SMS integrates safety into all daily activities.

It is a systematic, explicit, and comprehensive process for managing safety risks … it becomes part of that organization’s culture, and [part] of the way people go about their work."

SMS involves investigating safety concerns to identify systemic deficiencies.

Labour climate may require building (or rebuilding) trust in management.

Slide 11: SMS in regulation (Canada)

Currently Transport Canada does not require SMS on all commercial vessels in Canada. Here are the basic points of the proposed Safety Management Regulations with regard to SMS in Canada. This has been put forward at the National Marine Advisory Council (CMAC) meetings in Ottawa in November 2012. There was no further discussion on the proposed SMS regulation at the May 2013 CMAC.

In short, the proposed regulations would require an SMS for:

  • a Canadian vessel subject to Chapter IX of SOLAS;
  • a Canadian vessel of 500 GRT and upward;
  • a Canadian vessel certified to carry more than 50 passengers; and
  • a vessel more than 24m in length and less than 500 GRT (not subject to audit and certification requirements).

Slide 12: SMS in regulation (United States)

Some nations have already developed SMS schemes in regulation that are not based on the ISM Code but which nonetheless apply the same principles. One such nation is the United States, which has now incorporated in regulation an SMS requirement very similar to the pilot DSM scheme in Canada. The outline on the next two slides is taken directly from U.S. text.

The U.S. towboat industry equivalent to the CMC, the American Waterways Operator (AWO), worked closely with the United States Coast Guard to develop this regulatory format, which has now been incorporated in U.S. regulation.

Slides 13: Factors in establishing an SMS (U.S)

Here is an overview of the factors deemed relevant to establishing an SMS in the domestic U.S. towboat industry. The U.S. Coast Guard is relying on approved third parties to verify compliance with the new regulations, which is a similar process to delegated authorities in Canada.

Slide 14: Role of governance / oversight

In order to have a successful SMS, there needs to be a clear regulatory requirement that is practical in nature and which creates a level playing field for the industry. The role of governance and oversight must be supported by ALL levels of marine operations, from the boardroom floor down.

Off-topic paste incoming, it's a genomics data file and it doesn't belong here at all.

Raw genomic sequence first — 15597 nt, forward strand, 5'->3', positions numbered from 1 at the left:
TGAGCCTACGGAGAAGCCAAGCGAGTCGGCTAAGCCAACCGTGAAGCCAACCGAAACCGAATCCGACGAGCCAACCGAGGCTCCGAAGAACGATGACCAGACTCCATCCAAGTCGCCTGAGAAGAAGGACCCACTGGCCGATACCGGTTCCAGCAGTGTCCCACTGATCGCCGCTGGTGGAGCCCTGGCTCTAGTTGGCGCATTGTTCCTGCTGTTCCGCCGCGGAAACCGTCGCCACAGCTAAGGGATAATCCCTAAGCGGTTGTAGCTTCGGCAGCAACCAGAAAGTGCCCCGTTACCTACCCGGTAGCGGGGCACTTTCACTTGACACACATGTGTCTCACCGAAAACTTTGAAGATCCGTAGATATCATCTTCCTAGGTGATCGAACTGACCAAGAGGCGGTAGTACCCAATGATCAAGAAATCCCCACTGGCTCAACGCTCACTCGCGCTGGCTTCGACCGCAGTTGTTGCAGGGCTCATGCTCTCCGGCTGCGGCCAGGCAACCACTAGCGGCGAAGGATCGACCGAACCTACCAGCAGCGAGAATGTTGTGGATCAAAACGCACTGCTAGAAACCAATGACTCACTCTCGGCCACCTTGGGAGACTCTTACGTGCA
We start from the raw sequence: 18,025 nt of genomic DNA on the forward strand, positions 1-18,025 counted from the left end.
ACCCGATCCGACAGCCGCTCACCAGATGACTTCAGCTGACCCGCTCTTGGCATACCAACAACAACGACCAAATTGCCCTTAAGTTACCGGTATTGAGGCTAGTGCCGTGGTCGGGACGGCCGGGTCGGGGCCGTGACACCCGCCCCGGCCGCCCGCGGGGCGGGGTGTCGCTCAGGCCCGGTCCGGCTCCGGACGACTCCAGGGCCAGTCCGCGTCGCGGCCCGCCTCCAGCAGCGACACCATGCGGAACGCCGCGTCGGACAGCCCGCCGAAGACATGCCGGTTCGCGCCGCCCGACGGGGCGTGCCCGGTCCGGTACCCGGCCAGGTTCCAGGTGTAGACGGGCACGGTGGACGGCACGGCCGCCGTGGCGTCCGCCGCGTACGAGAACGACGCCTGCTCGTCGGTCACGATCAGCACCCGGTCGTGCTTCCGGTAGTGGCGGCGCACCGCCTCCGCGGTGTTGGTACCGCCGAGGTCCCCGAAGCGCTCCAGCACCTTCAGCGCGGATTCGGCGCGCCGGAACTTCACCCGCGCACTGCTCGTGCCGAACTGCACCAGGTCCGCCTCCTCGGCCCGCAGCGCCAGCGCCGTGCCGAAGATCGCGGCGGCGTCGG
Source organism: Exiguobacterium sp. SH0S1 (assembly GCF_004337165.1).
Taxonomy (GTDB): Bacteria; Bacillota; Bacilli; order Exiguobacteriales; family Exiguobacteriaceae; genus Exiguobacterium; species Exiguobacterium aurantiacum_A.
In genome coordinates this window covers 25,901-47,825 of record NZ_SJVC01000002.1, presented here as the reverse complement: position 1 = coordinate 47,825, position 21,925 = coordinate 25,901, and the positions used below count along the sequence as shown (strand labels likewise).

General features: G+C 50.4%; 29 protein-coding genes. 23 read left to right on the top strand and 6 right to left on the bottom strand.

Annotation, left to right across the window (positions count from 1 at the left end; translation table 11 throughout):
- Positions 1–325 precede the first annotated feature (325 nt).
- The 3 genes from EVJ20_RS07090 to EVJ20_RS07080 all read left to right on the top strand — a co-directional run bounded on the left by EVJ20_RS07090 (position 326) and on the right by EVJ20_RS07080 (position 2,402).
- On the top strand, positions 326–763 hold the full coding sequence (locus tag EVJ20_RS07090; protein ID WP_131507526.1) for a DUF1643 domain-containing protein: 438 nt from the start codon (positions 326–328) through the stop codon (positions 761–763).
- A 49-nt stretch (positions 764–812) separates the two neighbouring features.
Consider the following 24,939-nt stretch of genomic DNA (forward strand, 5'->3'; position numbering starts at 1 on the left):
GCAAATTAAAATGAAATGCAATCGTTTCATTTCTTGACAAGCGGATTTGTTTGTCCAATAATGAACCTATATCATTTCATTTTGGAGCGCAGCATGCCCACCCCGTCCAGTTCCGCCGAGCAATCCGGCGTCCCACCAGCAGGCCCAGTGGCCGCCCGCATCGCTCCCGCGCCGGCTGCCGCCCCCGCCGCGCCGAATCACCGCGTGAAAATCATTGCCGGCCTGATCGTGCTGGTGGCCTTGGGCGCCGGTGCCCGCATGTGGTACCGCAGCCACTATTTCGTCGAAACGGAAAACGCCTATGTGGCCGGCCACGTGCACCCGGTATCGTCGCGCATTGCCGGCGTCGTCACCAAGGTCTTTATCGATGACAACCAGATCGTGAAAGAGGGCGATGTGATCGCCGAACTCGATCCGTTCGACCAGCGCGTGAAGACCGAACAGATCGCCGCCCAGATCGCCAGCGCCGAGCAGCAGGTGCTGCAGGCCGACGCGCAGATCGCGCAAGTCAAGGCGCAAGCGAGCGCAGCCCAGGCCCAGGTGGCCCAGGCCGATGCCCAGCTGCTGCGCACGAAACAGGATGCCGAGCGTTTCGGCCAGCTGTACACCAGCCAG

Again, an SMS is only as good as the "buy-in," and requires full acceptance by all parts of an organization—including management and labour—together with the regulators and their mandate under audit and inspection.

Slide 15: Safety Issues Investigation: Fishing Safety in Canada

In 2009, the TSB launched a safety issues investigation into fishing safety in Canada. Our goal was to gain a better understanding of all the factors involved in fishing safety, and to determine why the same kind of accidents kept on happening. And what I mean by that is simple: Why is it that the likelihood of someone dying today is the same as 20 years ago? Why is it that, on average, one fisherman a month is killed in fishing related activity?

To find out the answers to those questions, we talked to people from coast to coast, conducting interviews, surveys, and town-hall meetings.

Slide 16: SII: Findings

What we learned was that there are 10 key safety issues at the heart of it all. And while it may seem counter-intuitive, when it comes to solutions, addressing these issues one-by-one doesn’t work. Stability, training, resource management, safe work practices—they’re all interdependent, and any solutions need to be that way too. Real and lasting improvement in fishing safety can only come when the fishing community tackles safety issues in a coordinated way. Across Canada, there are some strong regional initiatives, but other fishing communities need to follow suit. The key is cooperation, because no single group or government can fully address all the challenges. The TSB strongly urges leaders in the fishing community to take focused and concerted action in all regions of the country. In other words, we’d like to see more regional governance structures, aimed at helping to foster a safety culture.

Slide 17: SII: 10 key safety issues

These are the 10 issues our report identifies:

  • stability;
  • fisheries resource management;
  • lifesaving appliances;
  • regulatory approach to safety;
  • training;
  • safety information;
  • cost of safety;
  • fatigue;